Warriors' Steve Kerr says 'tired' Draymond Green might need time off

Warriors' Steve Kerr says 'tired' Draymond Green might need time off

Fatigue has set in for Warriors forward Draymond Green.

Since being one assist shy of a triple-double in an overtime loss in San Antonio on New Year’s Eve, Green has attempted just six shots despite playing over 40 minutes combined in his last two games.

In Saturday night’s 111-104 loss at Chase Center to the Detroit Pistons, Green was ejected midway through the third quarter after arguing with and mocking the game officials.

Head coach Steve Kerr cited Green’s energy level following the game and said he might need to give the star forward a few days off.

“I think the last couple games, he’s looked tired,” Kerr said. “I think you gotta remember that he’s the lone guy, the lone holdover from the group that’s been to the Finals five years in a row, and he looks tired to me.”

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Those extra playoff minutes are no joke, as Draymond has played in and started 104 playoff games over the past five seasons, spending almost 4,000 additional minutes on the court.

In a season that likely will see that Finals streak come to an end, it might be high time for Green to get some extended load management, especially with the Warriors sitting at the bottom of the Western Conference standings.

Marreese Speights discusses joining BIG3 prior to coronavirus pandemic

Marreese Speights discusses joining BIG3 prior to coronavirus pandemic

Marreese Speights didn’t have an extended tenure with the Warriors, but it was full of exciting moments.

The reliable stretch four was a valuable reserve in Golden State, including being part of the 2015 NBA championship team. Since leaving the Bay Area after the 2015-16 season, Speights has played for two other NBA teams and spent a few seasons playing in the Chinese Basketball Association.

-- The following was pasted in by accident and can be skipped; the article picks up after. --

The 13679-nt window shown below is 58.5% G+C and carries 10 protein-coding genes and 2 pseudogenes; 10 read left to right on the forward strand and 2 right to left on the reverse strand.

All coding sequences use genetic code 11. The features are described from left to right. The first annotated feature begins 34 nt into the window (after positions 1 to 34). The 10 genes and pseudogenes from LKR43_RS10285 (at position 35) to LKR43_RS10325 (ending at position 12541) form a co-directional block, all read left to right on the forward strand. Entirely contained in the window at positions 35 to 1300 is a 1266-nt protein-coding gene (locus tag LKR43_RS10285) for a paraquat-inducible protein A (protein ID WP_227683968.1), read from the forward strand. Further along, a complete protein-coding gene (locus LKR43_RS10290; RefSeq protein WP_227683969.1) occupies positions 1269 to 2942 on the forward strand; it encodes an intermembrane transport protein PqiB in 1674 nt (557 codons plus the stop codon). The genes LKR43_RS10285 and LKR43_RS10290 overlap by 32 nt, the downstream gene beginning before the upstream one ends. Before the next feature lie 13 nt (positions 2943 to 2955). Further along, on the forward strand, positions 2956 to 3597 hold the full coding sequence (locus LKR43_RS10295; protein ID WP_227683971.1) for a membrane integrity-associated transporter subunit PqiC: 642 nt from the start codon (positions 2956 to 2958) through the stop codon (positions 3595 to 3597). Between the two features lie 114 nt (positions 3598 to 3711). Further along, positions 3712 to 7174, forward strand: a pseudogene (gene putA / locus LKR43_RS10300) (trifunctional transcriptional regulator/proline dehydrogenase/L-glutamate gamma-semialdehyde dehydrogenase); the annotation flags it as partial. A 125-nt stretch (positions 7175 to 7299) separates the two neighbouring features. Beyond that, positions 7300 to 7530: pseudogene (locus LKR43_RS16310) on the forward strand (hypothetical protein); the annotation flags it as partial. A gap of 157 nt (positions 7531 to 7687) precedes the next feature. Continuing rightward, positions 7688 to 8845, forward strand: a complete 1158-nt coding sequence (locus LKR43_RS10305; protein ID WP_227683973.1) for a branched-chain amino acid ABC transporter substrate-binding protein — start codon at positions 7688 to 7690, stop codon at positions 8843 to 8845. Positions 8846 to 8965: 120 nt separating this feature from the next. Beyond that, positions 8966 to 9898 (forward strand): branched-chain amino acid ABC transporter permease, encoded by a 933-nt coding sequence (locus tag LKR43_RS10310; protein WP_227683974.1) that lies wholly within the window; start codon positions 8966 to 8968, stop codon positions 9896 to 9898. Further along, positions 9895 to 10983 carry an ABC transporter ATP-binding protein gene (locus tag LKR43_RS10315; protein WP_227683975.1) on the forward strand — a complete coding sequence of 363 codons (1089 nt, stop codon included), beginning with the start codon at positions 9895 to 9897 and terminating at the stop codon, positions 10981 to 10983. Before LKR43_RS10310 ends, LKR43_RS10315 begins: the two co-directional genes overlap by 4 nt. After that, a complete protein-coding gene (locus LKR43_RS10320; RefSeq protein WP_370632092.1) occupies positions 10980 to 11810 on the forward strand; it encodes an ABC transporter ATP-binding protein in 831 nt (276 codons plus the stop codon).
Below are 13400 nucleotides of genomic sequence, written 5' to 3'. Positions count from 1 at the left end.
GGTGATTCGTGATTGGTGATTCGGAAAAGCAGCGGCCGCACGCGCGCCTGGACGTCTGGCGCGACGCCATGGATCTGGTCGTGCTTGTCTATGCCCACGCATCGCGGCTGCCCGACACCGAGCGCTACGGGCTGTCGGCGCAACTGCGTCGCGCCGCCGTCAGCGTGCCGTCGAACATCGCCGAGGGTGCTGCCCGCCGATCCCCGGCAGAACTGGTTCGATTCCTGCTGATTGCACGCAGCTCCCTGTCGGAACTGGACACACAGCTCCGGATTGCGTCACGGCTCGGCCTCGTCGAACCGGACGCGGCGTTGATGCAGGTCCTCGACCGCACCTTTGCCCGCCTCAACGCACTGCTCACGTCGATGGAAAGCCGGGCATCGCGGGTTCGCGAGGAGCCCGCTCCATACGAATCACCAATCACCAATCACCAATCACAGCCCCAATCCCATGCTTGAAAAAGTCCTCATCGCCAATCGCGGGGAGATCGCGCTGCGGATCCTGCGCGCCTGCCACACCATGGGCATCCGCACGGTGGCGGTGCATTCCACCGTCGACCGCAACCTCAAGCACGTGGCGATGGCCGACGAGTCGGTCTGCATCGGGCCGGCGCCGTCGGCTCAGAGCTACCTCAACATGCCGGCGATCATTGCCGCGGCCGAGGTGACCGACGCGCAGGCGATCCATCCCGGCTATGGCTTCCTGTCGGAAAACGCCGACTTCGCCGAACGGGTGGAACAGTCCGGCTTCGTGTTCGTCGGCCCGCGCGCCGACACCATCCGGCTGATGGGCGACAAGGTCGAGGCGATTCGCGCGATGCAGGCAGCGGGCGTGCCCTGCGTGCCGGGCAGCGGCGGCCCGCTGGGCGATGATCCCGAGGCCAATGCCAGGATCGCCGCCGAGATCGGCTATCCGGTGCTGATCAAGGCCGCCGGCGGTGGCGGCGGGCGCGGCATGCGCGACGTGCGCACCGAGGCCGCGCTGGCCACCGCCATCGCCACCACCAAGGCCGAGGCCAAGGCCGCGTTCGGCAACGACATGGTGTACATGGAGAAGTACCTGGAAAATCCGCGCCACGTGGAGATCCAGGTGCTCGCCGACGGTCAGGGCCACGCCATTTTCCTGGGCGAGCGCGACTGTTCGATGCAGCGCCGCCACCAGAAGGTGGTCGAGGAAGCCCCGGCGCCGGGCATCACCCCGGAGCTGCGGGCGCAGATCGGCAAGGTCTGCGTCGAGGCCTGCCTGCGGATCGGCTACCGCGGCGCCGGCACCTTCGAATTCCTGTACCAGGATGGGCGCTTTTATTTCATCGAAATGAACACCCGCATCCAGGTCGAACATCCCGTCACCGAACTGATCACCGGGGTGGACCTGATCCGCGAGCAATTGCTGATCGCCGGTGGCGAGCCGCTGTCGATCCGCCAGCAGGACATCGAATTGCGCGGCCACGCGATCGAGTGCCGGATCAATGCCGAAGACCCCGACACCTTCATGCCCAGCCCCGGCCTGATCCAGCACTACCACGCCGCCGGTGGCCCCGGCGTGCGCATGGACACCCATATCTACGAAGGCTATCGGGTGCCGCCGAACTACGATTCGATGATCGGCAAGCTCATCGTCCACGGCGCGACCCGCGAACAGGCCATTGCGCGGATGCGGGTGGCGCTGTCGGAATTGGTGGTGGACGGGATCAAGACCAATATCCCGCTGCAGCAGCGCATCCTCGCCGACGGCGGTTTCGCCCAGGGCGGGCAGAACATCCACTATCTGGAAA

Prior to the coronavirus outbreak putting a hold on American sports, Speights was slated to join the BIG3 via one of the league’s new expansion franchises.

“I just think it’s a platform for me to play basketball,” Speights said on a special, virtual edition of “Warriors Outsiders" last week. “I did a lot of things in the NBA, I won a championship, that’s the most important goal.

“So for me, being back to playing basketball is just gonna be fun.”

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The roar Speights would get if he took the floor at Chase Center sometime in the future would be incredible.

The league was scheduled to get underway in June, although it remains to be seen when many American sports will be able to pick things back up after this extended hiatus.

Eleven players Warriors could target with taxpayer mid-level exception

Eleven players Warriors could target with taxpayer mid-level exception

General manager Bob Myers and the Warriors front office have some work to do whenever the NBA offseason begins.

After five straight NBA Finals appearances, the Warriors have the worst record in the NBA this season.

So, it’s up to Myers and Co. to add a few pieces that will help the Warriors get back into contention for an NBA title.

In addition to having one of the top picks in the 2020 NBA Draft and a massive $17.2 million trade exception acquired in the Andre Iguodala deal, the Warriors will have the ability to use the taxpayer mid-level exception, which ESPN’s Bobby Marks estimated will be around $5.9 million.

That number is based on the salary cap, and if that number goes down due to the loss of revenue caused by the global coronavirus pandemic, the value of the taxpayer mid-level exception could shrink as well.

Hard capped by the D’Angelo Russell-Kevin Durant trade with Brooklyn last summer, the Warriors couldn’t go over the luxury tax line this past season. But in 2020-21, the hard cap is gone and Draymond Green’s contract extension kicks in, meaning Golden State will cross the luxury tax threshold.

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The Warriors can use the entire taxpayer MLE to sign one player or they can split up the total to sign several players.

Here are 11 pending free agents, in no particular order, that the Warriors could use the Taxpayer MLE on this offseason: